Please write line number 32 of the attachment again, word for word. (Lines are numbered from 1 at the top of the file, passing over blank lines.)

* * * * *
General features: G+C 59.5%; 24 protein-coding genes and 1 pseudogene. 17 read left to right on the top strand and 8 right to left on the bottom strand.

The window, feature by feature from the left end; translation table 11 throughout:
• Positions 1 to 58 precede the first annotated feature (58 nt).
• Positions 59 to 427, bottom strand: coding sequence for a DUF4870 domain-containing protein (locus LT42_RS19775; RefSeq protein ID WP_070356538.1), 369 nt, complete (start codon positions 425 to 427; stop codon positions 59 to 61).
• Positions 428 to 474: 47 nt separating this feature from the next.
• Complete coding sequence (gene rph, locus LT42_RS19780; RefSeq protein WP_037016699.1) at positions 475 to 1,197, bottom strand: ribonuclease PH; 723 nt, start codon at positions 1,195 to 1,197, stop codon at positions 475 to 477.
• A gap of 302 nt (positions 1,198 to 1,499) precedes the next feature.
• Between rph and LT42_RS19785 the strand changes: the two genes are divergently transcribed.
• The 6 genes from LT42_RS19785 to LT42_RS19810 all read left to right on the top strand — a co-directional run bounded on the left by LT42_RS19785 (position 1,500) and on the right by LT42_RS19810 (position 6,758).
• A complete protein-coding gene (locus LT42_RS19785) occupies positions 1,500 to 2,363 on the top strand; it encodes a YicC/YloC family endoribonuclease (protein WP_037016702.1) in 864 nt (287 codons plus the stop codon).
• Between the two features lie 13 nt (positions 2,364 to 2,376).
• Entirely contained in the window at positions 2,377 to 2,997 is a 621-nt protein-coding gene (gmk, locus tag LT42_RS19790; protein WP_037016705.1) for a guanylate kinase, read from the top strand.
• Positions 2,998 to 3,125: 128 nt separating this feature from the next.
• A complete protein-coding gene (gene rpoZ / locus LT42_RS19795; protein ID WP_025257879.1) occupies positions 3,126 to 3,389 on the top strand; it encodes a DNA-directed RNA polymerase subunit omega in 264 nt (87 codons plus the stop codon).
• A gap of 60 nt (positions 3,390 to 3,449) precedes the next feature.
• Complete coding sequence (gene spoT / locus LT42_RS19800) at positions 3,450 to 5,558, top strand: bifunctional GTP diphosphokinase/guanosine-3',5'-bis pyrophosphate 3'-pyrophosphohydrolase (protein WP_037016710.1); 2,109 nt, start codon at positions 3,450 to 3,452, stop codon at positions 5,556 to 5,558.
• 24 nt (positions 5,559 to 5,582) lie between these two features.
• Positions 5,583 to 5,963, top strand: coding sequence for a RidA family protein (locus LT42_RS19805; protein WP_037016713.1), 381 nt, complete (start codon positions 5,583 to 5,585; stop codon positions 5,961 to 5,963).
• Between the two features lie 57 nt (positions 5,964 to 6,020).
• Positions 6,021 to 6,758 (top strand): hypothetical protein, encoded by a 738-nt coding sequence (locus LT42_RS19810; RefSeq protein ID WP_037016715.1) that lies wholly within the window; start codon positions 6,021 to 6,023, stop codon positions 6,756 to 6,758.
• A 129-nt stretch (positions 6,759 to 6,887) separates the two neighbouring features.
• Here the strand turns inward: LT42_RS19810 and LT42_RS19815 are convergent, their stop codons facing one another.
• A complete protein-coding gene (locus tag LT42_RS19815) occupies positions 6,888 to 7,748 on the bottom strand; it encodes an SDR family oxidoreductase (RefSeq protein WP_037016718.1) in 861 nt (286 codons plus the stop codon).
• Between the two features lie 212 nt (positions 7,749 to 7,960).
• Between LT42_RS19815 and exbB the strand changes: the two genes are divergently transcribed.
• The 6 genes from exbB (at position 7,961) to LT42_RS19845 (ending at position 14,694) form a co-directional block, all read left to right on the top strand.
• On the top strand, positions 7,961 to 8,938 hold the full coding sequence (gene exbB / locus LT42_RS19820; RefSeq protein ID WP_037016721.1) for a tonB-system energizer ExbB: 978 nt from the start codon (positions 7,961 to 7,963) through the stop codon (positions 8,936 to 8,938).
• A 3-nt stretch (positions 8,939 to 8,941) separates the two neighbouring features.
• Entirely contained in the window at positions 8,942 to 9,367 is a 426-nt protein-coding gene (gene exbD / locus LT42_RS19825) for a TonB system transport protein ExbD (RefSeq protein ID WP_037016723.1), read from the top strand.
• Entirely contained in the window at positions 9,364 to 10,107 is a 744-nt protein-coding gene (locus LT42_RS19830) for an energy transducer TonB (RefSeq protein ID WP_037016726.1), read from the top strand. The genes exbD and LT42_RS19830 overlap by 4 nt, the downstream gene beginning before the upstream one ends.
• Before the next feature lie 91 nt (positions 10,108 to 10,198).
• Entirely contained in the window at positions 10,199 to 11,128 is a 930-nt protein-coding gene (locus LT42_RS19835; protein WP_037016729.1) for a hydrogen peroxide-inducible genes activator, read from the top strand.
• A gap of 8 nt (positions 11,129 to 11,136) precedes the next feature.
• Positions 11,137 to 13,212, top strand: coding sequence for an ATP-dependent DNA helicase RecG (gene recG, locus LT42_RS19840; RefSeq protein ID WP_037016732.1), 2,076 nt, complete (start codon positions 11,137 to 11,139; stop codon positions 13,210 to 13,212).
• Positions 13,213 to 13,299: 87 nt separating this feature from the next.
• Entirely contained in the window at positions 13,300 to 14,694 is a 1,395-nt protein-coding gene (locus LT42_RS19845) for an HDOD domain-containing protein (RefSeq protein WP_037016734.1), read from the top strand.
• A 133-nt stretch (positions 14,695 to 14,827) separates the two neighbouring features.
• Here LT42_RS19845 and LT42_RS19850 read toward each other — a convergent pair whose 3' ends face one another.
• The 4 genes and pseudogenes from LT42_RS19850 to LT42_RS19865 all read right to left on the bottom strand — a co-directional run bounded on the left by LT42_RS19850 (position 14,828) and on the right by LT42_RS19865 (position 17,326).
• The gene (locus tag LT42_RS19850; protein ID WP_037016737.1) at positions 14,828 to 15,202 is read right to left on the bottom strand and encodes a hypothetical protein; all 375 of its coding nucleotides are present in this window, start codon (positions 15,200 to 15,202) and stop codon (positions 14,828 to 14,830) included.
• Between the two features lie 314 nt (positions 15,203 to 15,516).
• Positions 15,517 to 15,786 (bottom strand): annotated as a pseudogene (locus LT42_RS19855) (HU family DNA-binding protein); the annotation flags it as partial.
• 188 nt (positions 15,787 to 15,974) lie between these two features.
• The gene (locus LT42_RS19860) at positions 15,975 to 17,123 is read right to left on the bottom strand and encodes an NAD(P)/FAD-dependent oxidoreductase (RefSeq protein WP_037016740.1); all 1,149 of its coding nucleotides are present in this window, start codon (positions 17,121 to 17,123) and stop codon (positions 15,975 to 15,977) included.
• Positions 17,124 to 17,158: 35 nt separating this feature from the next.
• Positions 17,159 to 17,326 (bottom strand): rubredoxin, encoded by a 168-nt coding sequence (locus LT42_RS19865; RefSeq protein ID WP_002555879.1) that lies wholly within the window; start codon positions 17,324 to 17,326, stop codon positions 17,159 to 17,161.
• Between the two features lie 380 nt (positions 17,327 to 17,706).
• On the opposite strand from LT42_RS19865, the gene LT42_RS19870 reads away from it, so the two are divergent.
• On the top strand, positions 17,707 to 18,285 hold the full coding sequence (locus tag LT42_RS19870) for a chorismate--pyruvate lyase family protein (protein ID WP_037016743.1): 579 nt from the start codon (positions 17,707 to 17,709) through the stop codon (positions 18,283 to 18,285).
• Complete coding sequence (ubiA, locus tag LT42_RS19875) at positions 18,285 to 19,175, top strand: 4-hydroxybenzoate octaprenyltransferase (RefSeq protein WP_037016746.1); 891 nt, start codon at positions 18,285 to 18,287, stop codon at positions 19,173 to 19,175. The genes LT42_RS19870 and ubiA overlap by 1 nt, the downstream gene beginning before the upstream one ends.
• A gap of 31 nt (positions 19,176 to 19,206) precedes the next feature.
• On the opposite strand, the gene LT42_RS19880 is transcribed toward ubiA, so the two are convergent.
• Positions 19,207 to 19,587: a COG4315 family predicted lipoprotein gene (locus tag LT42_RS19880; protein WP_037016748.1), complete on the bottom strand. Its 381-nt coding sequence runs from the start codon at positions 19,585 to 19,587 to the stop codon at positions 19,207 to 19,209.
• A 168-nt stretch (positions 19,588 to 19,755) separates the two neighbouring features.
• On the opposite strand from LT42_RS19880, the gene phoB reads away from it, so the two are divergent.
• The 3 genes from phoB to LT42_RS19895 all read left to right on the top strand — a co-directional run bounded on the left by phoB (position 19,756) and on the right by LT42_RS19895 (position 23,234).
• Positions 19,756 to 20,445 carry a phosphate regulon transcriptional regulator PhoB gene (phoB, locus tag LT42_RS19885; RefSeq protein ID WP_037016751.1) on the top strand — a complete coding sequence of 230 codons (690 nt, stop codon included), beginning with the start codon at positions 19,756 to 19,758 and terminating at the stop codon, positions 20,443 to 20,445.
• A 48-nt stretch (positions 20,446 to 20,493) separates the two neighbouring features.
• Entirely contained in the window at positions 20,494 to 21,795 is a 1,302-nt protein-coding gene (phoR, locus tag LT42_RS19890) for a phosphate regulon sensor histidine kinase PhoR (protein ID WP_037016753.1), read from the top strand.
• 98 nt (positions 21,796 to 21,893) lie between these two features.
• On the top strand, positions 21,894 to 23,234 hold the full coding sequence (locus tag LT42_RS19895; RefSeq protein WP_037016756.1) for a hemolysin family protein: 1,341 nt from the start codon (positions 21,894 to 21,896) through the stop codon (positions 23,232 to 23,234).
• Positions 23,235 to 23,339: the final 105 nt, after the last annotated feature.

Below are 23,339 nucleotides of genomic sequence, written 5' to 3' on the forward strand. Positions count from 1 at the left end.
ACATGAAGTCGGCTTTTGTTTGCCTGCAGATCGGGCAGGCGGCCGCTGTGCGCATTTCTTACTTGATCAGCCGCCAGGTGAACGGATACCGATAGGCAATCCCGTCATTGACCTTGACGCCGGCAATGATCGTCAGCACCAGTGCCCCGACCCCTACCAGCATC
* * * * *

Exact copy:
• Entirely contained in the window at positions 10,199 to 11,128 is a 930-nt protein-coding gene (locus LT42_RS19835; protein WP_037016729.1) for a hydrogen peroxide-inducible genes activator, read from the top strand.